Taking a Tech Timeout

I was challenged to take a Tech Timeout – a daily break from technology – at least an hour a day for 3 days. Doesn’t sound so bad, right? My husband and I have an agreement when we go out to dinner together that our focus is on each other, not our phones, so this shouldn’t be hard to do at home as a family, I thought…

This post is sponsored by Tech Timeout, but all opinions are my own.

While I try to limit their screen time, the girls do get a fair share of it. If it’s not the iPad, it’s the Kindle Fire, Nintendo 3DS, or computer time… and TV, of course! Nowadays, even basic activities like playing a board game or reading a book mean pulling out the iPad. The girls didn’t quite get the tech timeout at first. “What?“, asked Maura. “Is the power going to go out or something?” She thought this was my way of preparing to be cut off from technology because of a storm!

As silly as it may sound, during our tech timeout we had to learn to find things to do that didn’t involve screen time.

The first night we caught up on reading. We usually read together for 20 minutes each evening, so this was a bit of a challenge for me, especially. I probably read 15 books to Maura, almost losing my voice. But she LOVED it! “Read one more, mama!” she pleaded. I forgot to turn off the sound on the girls’ iPad, and when Maya heard the ‘ping’, alerting her to an iMessage, she had a hard time restraining herself from running upstairs to look for it, and I could tell she wasn’t quite focused on her book after that.

Our tech time out started after dinner, and we decided to take a walk, then with our remaining time, get the girls’ lunches ready for school on Monday. Having 4 extra hands didn’t make things go any faster, but it was fun! We cut out cute shapes out of cheese, wrote sweet notes to each other, and I managed to make hard-boiled eggs without completely overcooking them, as I so often do when I’m distracted by the TV. Shutting off all devices an hour before bedtime made the whole process so much easier! The girls just seemed more relaxed when they went to bed.

Maura’s afternoon routine when she comes home from school is to either watch an episode of Lalaloopsy on TV, or play with the iPad for half an hour. It’s her way of winding down. Boy, was she shocked when I told her about the tech time out that afternoon! She thought were were “done with that”. Maya dropped her backpack in the front yard, and jumped on her bike. No problem there. Maura and I ended up picking tomatoes from our garden. Tiny grape ones, so that entertained her for a good long while. This is something I usually do myself, so it was nice to have a little helper!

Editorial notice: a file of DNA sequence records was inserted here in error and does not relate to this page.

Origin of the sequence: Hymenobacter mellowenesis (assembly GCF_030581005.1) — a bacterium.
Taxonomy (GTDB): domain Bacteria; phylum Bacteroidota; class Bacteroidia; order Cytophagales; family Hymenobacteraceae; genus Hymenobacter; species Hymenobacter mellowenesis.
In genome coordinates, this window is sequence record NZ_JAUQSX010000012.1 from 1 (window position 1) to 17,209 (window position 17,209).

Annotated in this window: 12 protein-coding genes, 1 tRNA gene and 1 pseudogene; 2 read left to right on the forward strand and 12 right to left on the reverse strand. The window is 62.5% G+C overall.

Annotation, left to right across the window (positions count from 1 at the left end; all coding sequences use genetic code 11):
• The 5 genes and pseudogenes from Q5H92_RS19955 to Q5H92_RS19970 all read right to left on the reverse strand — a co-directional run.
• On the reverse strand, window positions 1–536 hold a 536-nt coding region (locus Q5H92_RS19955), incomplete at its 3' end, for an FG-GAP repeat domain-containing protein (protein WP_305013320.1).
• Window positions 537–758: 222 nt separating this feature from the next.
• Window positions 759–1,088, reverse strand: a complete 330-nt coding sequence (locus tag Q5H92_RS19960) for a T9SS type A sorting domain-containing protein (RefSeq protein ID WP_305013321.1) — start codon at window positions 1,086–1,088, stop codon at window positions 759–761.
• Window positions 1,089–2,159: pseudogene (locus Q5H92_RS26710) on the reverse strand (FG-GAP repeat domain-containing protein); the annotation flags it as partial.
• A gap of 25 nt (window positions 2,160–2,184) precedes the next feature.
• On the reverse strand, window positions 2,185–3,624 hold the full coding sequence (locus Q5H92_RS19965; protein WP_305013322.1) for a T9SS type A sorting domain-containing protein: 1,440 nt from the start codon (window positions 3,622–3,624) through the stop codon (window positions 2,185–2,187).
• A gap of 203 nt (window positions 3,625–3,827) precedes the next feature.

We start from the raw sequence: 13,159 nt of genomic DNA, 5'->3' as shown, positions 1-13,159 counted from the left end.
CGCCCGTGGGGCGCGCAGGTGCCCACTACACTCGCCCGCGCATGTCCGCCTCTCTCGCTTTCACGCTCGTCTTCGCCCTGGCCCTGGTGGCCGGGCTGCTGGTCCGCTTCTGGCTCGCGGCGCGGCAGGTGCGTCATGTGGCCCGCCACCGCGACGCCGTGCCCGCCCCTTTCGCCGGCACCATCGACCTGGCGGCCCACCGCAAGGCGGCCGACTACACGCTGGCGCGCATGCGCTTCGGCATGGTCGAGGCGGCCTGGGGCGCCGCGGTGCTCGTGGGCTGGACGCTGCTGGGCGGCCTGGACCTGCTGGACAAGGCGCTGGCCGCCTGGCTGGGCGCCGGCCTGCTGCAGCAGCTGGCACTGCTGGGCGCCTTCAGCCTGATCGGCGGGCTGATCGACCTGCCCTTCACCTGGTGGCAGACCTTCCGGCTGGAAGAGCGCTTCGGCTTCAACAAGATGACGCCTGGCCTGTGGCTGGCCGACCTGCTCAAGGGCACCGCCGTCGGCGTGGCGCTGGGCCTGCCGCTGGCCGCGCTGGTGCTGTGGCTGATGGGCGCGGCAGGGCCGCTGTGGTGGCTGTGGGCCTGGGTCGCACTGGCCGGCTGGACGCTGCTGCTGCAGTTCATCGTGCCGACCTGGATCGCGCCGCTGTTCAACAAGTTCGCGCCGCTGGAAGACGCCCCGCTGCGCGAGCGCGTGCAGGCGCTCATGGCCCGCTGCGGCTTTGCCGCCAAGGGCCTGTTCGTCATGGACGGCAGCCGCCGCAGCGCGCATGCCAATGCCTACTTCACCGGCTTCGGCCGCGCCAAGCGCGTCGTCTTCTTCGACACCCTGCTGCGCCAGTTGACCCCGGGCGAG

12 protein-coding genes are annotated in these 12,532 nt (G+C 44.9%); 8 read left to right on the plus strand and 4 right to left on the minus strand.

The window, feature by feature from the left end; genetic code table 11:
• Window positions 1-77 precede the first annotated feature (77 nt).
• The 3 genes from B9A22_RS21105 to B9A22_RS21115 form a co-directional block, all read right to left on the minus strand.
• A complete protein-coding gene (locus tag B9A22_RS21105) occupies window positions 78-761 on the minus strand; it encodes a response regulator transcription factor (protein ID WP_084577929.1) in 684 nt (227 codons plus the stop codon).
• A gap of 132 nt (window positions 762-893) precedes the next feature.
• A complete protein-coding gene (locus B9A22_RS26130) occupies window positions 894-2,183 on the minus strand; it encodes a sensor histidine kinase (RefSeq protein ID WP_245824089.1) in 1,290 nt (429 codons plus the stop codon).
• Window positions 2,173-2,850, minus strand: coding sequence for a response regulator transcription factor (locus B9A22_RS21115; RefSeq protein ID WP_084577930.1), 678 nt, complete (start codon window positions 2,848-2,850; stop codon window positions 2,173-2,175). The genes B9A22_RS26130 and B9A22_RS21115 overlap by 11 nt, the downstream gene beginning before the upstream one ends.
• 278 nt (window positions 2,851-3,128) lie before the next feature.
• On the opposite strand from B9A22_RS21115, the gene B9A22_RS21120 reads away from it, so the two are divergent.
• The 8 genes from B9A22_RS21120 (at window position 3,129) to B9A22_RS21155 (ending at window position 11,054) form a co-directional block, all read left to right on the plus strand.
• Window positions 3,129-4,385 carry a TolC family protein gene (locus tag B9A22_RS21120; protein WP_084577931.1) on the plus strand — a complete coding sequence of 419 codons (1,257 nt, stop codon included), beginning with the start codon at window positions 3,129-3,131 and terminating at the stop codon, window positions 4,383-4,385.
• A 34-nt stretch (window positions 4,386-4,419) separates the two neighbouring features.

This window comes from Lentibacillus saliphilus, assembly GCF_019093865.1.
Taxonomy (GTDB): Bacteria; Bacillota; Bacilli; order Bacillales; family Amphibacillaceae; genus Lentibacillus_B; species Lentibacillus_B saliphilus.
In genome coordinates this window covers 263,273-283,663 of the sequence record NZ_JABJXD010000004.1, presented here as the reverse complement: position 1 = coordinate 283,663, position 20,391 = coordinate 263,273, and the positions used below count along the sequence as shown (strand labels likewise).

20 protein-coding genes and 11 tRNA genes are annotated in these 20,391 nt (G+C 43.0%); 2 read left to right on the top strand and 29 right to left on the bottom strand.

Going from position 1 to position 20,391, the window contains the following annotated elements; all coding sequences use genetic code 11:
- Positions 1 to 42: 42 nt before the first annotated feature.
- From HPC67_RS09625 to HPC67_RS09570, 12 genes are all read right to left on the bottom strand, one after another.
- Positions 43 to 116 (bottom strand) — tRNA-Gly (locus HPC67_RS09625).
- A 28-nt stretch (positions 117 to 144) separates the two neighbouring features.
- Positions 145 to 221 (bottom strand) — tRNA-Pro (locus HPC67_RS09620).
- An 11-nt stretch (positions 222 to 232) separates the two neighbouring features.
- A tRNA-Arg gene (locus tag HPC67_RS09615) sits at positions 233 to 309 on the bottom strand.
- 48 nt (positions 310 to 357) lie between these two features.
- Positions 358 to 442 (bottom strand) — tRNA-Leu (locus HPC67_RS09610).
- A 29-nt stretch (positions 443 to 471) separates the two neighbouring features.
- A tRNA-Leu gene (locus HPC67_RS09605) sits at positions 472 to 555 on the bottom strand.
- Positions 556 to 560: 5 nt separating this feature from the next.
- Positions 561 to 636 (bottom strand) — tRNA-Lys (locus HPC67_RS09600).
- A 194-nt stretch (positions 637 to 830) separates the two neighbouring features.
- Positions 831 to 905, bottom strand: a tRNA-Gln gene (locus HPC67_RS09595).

Good news – I haven’t pulled out the girls’ iPad from its hiding place since last Saturday. Almost a WHOLE week! And they haven’t missed it. Ultimately, I don’t think they would have even noticed the tech timeout if I hadn’t announced it! Maya can easily play outside for an hour. Maura can sit and draw for an hour. But when I told them we were taking a break from screen time, they of course want what they can’t have!

I figured this challenge would probably be hardest for ME. I’m the one that always has my iPhone within reach, the iPad on the kitchen counter, the TV playing in the background, and my MacBook on the couch. The funny thing is that I actually enjoyed the time out. Not just because it allowed me to spend some quality time with my family, but because I think I need that time each day to disconnect. Getting my husband involved was probably the hardest part. When he’s at home, if he’s not on his computer, he’s watching TV. That’s something we have to work on! Here are some ideas of things you can do as a family without technology:

50 Things to Do as a Family Without Technology

YOUR TURN: Could your family use a tech timeout? Take the pledge now!


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  1. Penelope Merriweather says

    My family needs a tech timeout because we become closer when we do the simple things like no tech to the dinner table and share about our day.

  2. says

    My older boys are addicted to their cellphones. They don’t actually have service on them, but they use them for app games and internet.

  3. Katherine Donovan says

    Between texting, video games, tv, and internet, our family could really use a break and enjoy each other one on one.

  4. Mary Dailey says

    It’s a time for parents and kids to just have fun and forget about everything else but the game. I still remember the fun times we had playing board games as a family because you don’t just play the game, you also interact about other things.

  5. Holly Storm-Burge says

    We’re always on the laptop or tablets and it’s a trend that I’m not happy with in our family.